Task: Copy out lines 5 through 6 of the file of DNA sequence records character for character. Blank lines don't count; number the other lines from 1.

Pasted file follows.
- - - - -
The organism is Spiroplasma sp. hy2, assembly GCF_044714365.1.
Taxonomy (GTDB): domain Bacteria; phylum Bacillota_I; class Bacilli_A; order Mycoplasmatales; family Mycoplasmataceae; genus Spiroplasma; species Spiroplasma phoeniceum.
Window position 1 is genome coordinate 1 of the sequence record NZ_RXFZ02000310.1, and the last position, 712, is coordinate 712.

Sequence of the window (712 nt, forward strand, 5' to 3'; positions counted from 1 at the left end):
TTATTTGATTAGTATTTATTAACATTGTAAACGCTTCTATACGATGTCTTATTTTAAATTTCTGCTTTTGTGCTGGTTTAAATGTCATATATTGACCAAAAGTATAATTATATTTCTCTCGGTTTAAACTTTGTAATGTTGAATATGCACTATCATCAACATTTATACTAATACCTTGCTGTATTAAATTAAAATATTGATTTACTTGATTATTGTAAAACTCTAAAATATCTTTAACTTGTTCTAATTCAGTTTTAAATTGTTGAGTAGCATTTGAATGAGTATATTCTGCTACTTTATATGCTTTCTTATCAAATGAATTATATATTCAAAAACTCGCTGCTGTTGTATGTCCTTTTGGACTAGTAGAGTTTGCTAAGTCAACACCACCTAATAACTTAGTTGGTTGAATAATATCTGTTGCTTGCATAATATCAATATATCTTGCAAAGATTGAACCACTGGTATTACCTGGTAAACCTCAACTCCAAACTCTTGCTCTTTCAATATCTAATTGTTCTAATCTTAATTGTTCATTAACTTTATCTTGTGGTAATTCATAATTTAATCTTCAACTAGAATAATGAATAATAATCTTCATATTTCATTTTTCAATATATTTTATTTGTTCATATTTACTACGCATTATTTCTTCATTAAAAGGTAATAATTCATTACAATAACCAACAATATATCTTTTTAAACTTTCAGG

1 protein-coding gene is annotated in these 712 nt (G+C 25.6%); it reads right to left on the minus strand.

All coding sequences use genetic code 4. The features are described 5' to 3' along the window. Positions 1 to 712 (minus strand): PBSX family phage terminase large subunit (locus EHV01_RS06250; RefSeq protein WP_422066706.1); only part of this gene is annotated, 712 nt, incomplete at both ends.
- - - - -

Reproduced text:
TTATTTGATTAGTATTTATTAACATTGTAAACGCTTCTATACGATGTCTTATTTTAAATTTCTGCTTTTGTGCTGGTTTAAATGTCATATATTGACCAAAAGTATAATTATATTTCTCTCGGTTTAAACTTTGTAATGTTGAATATGCACTATCATCAACATTTATACTAATACCTTGCTGTATTAAATTAAAATATTGATTTACTTGATTATTGTAAAACTCTAAAATATCTTTAACTTGTTCTAATTCAGTTTTAAATTGTTGAGTAGCATTTGAATGAGTATATTCTGCTACTTTATATGCTTTCTTATCAAATGAATTATATATTCAAAAACTCGCTGCTGTTGTATGTCCTTTTGGACTAGTAGAGTTTGCTAAGTCAACACCACCTAATAACTTAGTTGGTTGAATAATATCTGTTGCTTGCATAATATCAATATATCTTGCAAAGATTGAACCACTGGTATTACCTGGTAAACCTCAACTCCAAACTCTTGCTCTTTCAATATCTAATTGTTCTAATCTTAATTGTTCATTAACTTTATCTTGTGGTAATTCATAATTTAATCTTCAACTAGAATAATGAATAATAATCTTCATATTTCATTTTTCAATATATTTTATTTGTTCATATTTACTACGCATTATTTCTTCATTAAAAGGTAATAATTCATTACAATAACCAACAATATATCTTTTTAAACTTTCAGG

1 protein-coding gene is annotated in these 712 nt (G+C 25.6%); it reads right to left on the minus strand.